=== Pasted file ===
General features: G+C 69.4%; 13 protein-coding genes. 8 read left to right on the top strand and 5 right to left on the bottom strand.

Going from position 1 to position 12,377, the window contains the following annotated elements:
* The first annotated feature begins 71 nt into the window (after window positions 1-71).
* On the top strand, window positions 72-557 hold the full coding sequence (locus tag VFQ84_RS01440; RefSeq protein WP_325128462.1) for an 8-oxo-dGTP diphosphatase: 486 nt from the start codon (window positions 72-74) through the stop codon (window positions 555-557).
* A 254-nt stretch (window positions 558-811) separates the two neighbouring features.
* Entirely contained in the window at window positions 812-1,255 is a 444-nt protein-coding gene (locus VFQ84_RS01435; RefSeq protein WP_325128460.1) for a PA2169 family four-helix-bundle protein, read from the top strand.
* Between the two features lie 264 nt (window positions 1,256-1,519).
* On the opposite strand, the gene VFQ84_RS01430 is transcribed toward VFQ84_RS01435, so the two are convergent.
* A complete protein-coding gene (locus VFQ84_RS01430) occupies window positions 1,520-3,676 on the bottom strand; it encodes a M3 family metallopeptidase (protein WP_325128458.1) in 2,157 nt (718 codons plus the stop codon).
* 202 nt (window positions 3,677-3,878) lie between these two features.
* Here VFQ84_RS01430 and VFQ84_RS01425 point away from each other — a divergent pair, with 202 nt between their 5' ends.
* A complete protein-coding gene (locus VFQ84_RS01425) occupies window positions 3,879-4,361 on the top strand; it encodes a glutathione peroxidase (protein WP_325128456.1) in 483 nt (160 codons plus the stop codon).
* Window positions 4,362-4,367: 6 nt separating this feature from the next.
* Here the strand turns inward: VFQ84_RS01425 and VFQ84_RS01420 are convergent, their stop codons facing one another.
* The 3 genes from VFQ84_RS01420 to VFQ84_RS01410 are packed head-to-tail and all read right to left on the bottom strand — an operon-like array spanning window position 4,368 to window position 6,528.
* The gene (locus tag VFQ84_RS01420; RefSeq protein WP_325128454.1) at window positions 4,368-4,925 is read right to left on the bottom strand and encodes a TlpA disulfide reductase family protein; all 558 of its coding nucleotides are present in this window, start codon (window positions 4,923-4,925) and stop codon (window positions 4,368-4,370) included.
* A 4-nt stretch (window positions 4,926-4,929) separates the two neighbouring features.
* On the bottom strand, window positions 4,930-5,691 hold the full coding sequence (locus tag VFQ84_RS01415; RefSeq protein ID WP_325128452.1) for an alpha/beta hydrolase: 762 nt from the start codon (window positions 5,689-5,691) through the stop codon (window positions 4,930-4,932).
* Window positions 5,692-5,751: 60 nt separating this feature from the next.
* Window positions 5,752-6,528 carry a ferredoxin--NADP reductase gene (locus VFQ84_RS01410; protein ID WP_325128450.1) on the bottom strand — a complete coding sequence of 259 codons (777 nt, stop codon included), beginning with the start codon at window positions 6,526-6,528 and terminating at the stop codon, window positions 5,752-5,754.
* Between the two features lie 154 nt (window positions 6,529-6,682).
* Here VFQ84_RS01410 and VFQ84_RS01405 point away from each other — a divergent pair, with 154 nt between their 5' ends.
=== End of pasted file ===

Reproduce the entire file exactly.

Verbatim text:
General features: G+C 69.4%; 13 protein-coding genes. 8 read left to right on the top strand and 5 right to left on the bottom strand.

Going from position 1 to position 12,377, the window contains the following annotated elements:
* The first annotated feature begins 71 nt into the window (after window positions 1-71).
* On the top strand, window positions 72-557 hold the full coding sequence (locus tag VFQ84_RS01440; RefSeq protein WP_325128462.1) for an 8-oxo-dGTP diphosphatase: 486 nt from the start codon (window positions 72-74) through the stop codon (window positions 555-557).
* A 254-nt stretch (window positions 558-811) separates the two neighbouring features.
* Entirely contained in the window at window positions 812-1,255 is a 444-nt protein-coding gene (locus VFQ84_RS01435; RefSeq protein WP_325128460.1) for a PA2169 family four-helix-bundle protein, read from the top strand.
* Between the two features lie 264 nt (window positions 1,256-1,519).
* On the opposite strand, the gene VFQ84_RS01430 is transcribed toward VFQ84_RS01435, so the two are convergent.
* A complete protein-coding gene (locus VFQ84_RS01430) occupies window positions 1,520-3,676 on the bottom strand; it encodes a M3 family metallopeptidase (protein WP_325128458.1) in 2,157 nt (718 codons plus the stop codon).
* 202 nt (window positions 3,677-3,878) lie between these two features.
* Here VFQ84_RS01430 and VFQ84_RS01425 point away from each other — a divergent pair, with 202 nt between their 5' ends.
* A complete protein-coding gene (locus VFQ84_RS01425) occupies window positions 3,879-4,361 on the top strand; it encodes a glutathione peroxidase (protein WP_325128456.1) in 483 nt (160 codons plus the stop codon).
* Window positions 4,362-4,367: 6 nt separating this feature from the next.
* Here the strand turns inward: VFQ84_RS01425 and VFQ84_RS01420 are convergent, their stop codons facing one another.
* The 3 genes from VFQ84_RS01420 to VFQ84_RS01410 are packed head-to-tail and all read right to left on the bottom strand — an operon-like array spanning window position 4,368 to window position 6,528.
* The gene (locus tag VFQ84_RS01420; RefSeq protein WP_325128454.1) at window positions 4,368-4,925 is read right to left on the bottom strand and encodes a TlpA disulfide reductase family protein; all 558 of its coding nucleotides are present in this window, start codon (window positions 4,923-4,925) and stop codon (window positions 4,368-4,370) included.
* A 4-nt stretch (window positions 4,926-4,929) separates the two neighbouring features.
* On the bottom strand, window positions 4,930-5,691 hold the full coding sequence (locus tag VFQ84_RS01415; RefSeq protein ID WP_325128452.1) for an alpha/beta hydrolase: 762 nt from the start codon (window positions 5,689-5,691) through the stop codon (window positions 4,930-4,932).
* Window positions 5,692-5,751: 60 nt separating this feature from the next.
* Window positions 5,752-6,528 carry a ferredoxin--NADP reductase gene (locus VFQ84_RS01410; protein ID WP_325128450.1) on the bottom strand — a complete coding sequence of 259 codons (777 nt, stop codon included), beginning with the start codon at window positions 6,526-6,528 and terminating at the stop codon, window positions 5,752-5,754.
* Between the two features lie 154 nt (window positions 6,529-6,682).
* Here VFQ84_RS01410 and VFQ84_RS01405 point away from each other — a divergent pair, with 154 nt between their 5' ends.